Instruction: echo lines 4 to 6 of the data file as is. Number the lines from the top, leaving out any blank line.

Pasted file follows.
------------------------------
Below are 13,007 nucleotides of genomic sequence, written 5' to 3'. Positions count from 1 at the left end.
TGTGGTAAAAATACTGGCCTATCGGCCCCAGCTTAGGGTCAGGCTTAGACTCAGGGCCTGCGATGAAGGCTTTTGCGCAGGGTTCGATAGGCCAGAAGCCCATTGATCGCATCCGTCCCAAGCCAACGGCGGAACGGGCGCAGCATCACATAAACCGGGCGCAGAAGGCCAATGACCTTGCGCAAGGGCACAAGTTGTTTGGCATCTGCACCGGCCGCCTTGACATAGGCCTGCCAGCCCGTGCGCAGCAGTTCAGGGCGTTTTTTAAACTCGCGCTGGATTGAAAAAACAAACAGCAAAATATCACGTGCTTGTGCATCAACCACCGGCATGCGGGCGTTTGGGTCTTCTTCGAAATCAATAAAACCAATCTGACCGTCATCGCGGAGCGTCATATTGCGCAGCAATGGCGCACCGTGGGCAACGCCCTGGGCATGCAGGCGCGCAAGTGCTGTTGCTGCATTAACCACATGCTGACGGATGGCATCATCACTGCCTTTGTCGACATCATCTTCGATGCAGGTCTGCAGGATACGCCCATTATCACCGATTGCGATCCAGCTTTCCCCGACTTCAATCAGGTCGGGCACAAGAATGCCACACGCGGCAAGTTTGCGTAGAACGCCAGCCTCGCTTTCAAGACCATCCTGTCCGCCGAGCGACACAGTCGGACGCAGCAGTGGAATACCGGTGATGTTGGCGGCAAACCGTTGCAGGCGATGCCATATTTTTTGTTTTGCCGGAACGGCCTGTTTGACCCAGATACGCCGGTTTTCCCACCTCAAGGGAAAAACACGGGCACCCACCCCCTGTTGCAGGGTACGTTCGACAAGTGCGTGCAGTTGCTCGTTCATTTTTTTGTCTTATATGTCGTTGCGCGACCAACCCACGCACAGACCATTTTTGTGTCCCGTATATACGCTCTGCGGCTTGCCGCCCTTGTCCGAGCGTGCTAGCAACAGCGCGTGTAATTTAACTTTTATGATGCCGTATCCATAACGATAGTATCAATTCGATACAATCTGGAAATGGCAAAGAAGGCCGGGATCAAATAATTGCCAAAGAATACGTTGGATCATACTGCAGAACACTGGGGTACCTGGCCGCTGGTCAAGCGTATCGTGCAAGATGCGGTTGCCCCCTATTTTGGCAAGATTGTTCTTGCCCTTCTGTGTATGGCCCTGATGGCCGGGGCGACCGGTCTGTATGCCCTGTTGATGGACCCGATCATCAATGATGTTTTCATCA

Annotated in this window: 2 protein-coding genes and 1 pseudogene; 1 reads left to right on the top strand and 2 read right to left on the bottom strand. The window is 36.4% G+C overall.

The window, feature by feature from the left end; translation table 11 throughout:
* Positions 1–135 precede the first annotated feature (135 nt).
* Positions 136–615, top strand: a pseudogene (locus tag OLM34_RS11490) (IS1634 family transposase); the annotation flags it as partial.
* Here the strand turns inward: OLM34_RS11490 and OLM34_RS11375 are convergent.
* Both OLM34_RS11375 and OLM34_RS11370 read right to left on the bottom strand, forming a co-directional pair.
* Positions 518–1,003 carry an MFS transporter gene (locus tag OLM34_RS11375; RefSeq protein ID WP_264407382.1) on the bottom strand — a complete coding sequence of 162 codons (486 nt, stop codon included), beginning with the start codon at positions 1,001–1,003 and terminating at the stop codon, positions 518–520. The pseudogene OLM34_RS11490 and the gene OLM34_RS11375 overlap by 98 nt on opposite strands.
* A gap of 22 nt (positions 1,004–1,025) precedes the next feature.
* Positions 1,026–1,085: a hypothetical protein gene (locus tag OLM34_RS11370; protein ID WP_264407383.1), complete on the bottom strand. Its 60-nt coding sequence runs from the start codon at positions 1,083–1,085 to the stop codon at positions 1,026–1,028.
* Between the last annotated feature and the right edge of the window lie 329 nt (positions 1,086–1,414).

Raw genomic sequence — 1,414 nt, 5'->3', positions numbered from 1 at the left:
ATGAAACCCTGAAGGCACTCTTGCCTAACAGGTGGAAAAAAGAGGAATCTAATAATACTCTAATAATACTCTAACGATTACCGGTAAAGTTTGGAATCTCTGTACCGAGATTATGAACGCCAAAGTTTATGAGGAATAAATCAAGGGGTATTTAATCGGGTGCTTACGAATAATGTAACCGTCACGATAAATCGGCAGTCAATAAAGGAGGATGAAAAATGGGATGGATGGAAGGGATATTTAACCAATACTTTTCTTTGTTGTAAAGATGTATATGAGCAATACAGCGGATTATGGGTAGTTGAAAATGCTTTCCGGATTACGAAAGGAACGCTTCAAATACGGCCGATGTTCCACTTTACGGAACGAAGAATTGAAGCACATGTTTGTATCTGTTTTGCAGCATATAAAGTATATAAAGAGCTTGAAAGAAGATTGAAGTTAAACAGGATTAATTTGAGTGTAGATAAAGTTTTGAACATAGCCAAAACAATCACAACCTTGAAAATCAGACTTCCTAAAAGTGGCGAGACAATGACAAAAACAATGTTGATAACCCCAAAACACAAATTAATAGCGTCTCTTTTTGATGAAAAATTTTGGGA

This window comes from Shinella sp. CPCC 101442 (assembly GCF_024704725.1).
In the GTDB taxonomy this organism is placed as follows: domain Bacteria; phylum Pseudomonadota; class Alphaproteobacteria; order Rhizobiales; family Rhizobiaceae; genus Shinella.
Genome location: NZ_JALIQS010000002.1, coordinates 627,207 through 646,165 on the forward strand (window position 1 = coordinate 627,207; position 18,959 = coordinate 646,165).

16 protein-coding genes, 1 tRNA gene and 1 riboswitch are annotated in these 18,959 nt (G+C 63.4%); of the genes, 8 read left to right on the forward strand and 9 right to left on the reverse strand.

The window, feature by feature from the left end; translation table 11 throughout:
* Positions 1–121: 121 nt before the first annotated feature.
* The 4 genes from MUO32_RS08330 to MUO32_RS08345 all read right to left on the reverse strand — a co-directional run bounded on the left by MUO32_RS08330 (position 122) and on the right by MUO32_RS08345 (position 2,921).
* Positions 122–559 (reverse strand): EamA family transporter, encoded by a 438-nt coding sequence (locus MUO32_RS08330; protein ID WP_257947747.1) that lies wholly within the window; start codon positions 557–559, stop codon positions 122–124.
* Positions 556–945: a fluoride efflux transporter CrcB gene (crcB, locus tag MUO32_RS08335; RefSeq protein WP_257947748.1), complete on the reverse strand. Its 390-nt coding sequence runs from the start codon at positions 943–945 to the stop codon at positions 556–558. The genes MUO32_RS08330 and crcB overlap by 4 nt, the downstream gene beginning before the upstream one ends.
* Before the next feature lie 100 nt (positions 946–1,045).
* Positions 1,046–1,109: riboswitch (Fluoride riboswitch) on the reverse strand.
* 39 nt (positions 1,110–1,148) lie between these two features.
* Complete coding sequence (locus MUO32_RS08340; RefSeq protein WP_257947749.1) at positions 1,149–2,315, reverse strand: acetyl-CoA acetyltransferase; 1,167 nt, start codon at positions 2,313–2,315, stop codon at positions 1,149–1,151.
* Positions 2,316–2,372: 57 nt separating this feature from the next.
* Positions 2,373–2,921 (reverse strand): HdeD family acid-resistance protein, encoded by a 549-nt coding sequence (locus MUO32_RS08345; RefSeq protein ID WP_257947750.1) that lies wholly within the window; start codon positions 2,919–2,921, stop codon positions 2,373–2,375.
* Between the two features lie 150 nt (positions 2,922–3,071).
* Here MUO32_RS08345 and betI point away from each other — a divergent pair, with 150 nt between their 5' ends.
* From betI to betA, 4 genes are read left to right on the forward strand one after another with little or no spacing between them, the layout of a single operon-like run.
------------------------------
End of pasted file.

The window, feature by feature from the left end; translation table 11 throughout:
* Positions 1–135 precede the first annotated feature (135 nt).
* Positions 136–615, top strand: a pseudogene (locus tag OLM34_RS11490) (IS1634 family transposase); the annotation flags it as partial.